Listen to fab's interview with Adam Lambert:


"I'm a sexual person. I am avant-garde, I like edgier things and I like experimenting with that imagery," says openly gay rocker and American Idol alumnus Adam Lambert, who recently courted controversy in his televised performance at the American Music Awards (AMA).

He's since received major flack for his theatrical face-to-crotch grind with a backup dancer, which was edited out of the rebroadcast on the east coast, and a man-on-man kiss he shared with his keyboard player (the AMA director cut to a wide shot of the stage rather than show it close-up).

"Rock and roll is a prostitute and it has to be tarted up," says Lambert, quoting Todd Haynes's Velvet Goldmine, a film he says heavily influenced his persona. "I just wanted to do something unexpected and different and break out from the expectation a little. You come off Idol and there's this expectation that you're going to be this mass appeal, mass marketed, family friendly, granola, easy listening, easily digestible thing, and that's definitely not me as an artist."

According to AMA broadcaster ABC, more than 1,500 complaints were filed denouncing Lambert's performance, but that number is tiny compared to the program's 14 million viewers. The morning after the AMA, ABC cancelled Lambert's scheduled appearance on Good Morning America. CBS's The Early Show stepped in and booked Lambert but he found himself the subject of further censorship and controversy there.

"We gave this some real thought," a representative of The Early Show told the LA Times when asked why the network chose to blur a clip of Lambert's man-to-man kiss from the AMA but then showed an uncensored version of the Madonna/Britney/Christina three-way smooch from the 2003 MTV VMAs.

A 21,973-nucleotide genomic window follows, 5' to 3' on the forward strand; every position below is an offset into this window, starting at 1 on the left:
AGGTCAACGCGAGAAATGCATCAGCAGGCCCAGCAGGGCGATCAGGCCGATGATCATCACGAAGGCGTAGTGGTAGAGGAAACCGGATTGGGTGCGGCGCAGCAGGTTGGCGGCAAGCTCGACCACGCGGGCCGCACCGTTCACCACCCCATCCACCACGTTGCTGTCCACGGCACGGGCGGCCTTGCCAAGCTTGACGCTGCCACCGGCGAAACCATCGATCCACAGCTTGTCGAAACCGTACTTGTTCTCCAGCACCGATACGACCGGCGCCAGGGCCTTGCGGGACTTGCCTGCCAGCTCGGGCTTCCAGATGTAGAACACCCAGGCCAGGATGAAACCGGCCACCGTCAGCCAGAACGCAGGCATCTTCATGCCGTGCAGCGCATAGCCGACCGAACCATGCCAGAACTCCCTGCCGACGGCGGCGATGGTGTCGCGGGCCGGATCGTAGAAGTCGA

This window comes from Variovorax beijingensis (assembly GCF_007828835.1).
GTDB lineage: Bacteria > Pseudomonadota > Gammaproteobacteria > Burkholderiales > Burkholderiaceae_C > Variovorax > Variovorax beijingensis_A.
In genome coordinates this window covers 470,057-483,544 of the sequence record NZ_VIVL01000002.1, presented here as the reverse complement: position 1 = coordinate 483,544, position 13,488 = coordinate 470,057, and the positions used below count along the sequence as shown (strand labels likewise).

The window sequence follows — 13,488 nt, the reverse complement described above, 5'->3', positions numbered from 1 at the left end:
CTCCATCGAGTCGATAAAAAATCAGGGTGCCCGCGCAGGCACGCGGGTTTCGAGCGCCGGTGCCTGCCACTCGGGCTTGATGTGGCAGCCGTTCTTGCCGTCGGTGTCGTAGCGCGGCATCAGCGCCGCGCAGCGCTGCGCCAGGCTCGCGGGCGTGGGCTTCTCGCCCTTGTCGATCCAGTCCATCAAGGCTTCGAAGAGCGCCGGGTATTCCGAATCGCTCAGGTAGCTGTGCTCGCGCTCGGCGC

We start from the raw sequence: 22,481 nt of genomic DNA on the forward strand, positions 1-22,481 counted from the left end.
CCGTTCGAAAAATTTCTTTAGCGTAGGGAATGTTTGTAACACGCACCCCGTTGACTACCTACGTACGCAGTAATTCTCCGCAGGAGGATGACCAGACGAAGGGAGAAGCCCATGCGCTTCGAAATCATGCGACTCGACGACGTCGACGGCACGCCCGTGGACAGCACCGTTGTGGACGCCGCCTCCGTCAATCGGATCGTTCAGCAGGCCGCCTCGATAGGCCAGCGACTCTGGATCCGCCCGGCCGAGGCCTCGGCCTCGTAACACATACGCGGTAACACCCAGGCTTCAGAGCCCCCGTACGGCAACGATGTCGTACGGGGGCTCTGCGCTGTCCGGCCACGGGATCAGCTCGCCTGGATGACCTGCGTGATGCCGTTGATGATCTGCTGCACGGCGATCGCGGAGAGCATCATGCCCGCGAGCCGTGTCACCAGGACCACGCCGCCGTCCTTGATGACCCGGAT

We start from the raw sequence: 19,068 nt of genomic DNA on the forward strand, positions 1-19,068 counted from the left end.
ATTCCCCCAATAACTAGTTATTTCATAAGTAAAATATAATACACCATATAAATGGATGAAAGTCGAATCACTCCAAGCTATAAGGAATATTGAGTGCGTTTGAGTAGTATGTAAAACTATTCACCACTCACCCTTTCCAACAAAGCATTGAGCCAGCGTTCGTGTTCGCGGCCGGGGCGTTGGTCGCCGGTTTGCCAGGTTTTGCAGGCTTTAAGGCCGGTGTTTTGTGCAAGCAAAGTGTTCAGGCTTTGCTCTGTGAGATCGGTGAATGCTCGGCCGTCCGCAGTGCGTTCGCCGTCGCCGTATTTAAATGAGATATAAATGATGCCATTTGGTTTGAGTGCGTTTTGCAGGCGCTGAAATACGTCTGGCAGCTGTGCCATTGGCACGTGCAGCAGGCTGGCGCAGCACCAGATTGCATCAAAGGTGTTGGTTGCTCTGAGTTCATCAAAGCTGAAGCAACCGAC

"The Madonna image is very familiar and has appeared countless times, including many times on morning television," said the CBS spokesperson, to the LA Times. "The Adam Lambert image is a subject of great current controversy, has not been nearly as widely disseminated and, for all we know, may still lead to legal consequences."

"That's weak," says Lambert. "Someone didn't give it some real thought when they did it."

When Lambert, who used ABC's censorship and the ensuing debate to point out the double standards applied to expressions of straight sexuality compared to those of gay sexuality, found out about CBS's homophobic censorship, he says he "just laughed and went 'Are you kidding me? You guys just proved my point, thank you.' "



"It's one performance, I think it'll blow over," says Lambert. "Definitely what I don't want is people assuming that's how I intended to do every performance or that's how I plan on conducting my career as an artist. My album, track to track, is very diverse. It's an eclectic mix of music. [For Your Entertainment] is the one song that is very seductive, kind of dark and sexual but other songs on there explore other themes."

Lambert says he's not going to put people "in bondage fashion" for every song he performs, but that doesn't mean he plans to apologize for his performance.

"I'm not going to apologize, I promise," says Lambert with conviction. "I don't think what I've done is wrong. I want to be myself and I feel like that was what I was doing on stage the other night."

Make sure to sign fab's petition to help prove that ABC offended more than 1,500 people by choosing to censor Adam Lambert's performance.



From fabmagazine.com: "Adam Lambert - Man-diva"


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